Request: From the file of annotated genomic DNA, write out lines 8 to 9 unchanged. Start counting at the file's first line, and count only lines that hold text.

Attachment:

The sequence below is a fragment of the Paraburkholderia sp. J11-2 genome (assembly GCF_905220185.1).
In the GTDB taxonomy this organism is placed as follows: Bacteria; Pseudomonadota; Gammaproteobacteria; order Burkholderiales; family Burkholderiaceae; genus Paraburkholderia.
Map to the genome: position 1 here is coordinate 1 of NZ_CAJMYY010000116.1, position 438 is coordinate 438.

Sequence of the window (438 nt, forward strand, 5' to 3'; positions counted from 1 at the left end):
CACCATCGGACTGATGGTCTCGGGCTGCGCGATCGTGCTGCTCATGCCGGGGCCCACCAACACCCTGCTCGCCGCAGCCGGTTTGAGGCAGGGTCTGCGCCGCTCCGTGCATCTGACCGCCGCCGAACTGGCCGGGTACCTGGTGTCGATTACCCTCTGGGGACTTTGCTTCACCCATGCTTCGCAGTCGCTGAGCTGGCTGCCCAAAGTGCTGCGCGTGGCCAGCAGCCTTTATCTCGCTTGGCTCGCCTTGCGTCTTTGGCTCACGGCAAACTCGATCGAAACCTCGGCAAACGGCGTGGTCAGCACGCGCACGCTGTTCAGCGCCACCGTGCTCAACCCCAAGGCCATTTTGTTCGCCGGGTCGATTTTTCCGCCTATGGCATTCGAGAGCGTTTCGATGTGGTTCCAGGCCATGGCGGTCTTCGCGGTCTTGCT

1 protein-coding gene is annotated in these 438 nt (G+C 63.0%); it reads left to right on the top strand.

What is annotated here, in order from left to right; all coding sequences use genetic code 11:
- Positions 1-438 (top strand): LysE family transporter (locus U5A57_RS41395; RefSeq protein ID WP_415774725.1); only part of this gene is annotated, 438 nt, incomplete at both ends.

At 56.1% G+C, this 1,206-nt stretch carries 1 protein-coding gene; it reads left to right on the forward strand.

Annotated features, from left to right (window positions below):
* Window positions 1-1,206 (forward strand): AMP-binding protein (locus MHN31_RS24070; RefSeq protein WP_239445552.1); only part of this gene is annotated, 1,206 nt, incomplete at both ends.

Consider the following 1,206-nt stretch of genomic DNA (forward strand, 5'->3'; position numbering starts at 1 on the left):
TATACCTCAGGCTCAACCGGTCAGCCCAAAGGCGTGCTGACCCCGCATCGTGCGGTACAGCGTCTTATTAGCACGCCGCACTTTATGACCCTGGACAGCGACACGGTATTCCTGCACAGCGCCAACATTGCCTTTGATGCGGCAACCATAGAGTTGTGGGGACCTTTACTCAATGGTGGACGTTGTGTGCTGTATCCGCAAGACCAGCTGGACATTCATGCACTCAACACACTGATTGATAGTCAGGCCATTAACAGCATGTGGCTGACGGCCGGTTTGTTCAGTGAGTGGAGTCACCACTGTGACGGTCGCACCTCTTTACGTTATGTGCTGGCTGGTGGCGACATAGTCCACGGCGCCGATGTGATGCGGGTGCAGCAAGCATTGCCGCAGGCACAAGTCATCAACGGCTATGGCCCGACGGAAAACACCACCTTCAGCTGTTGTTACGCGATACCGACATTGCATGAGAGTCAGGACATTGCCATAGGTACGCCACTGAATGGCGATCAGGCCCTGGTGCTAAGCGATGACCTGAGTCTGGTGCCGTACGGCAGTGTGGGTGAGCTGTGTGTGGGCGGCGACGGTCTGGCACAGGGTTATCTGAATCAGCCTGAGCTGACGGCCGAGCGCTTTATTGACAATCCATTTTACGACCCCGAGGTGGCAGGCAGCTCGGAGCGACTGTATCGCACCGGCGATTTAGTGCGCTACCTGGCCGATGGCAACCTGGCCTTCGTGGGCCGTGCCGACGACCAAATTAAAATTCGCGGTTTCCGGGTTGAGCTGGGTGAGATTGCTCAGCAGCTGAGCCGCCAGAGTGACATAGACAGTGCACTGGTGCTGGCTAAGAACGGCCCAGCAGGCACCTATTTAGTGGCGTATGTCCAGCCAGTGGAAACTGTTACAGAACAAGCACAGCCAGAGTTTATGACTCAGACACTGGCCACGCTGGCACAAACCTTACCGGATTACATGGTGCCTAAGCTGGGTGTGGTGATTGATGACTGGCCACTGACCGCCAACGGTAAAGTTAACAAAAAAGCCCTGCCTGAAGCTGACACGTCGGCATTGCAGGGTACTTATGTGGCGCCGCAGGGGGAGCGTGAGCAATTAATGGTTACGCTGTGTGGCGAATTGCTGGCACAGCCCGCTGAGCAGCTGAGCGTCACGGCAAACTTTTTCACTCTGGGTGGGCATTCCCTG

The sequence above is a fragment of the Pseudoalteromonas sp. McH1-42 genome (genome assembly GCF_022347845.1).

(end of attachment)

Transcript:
- Positions 1-438 (top strand): LysE family transporter (locus U5A57_RS41395; RefSeq protein ID WP_415774725.1); only part of this gene is annotated, 438 nt, incomplete at both ends.

At 56.1% G+C, this 1,206-nt stretch carries 1 protein-coding gene; it reads left to right on the forward strand.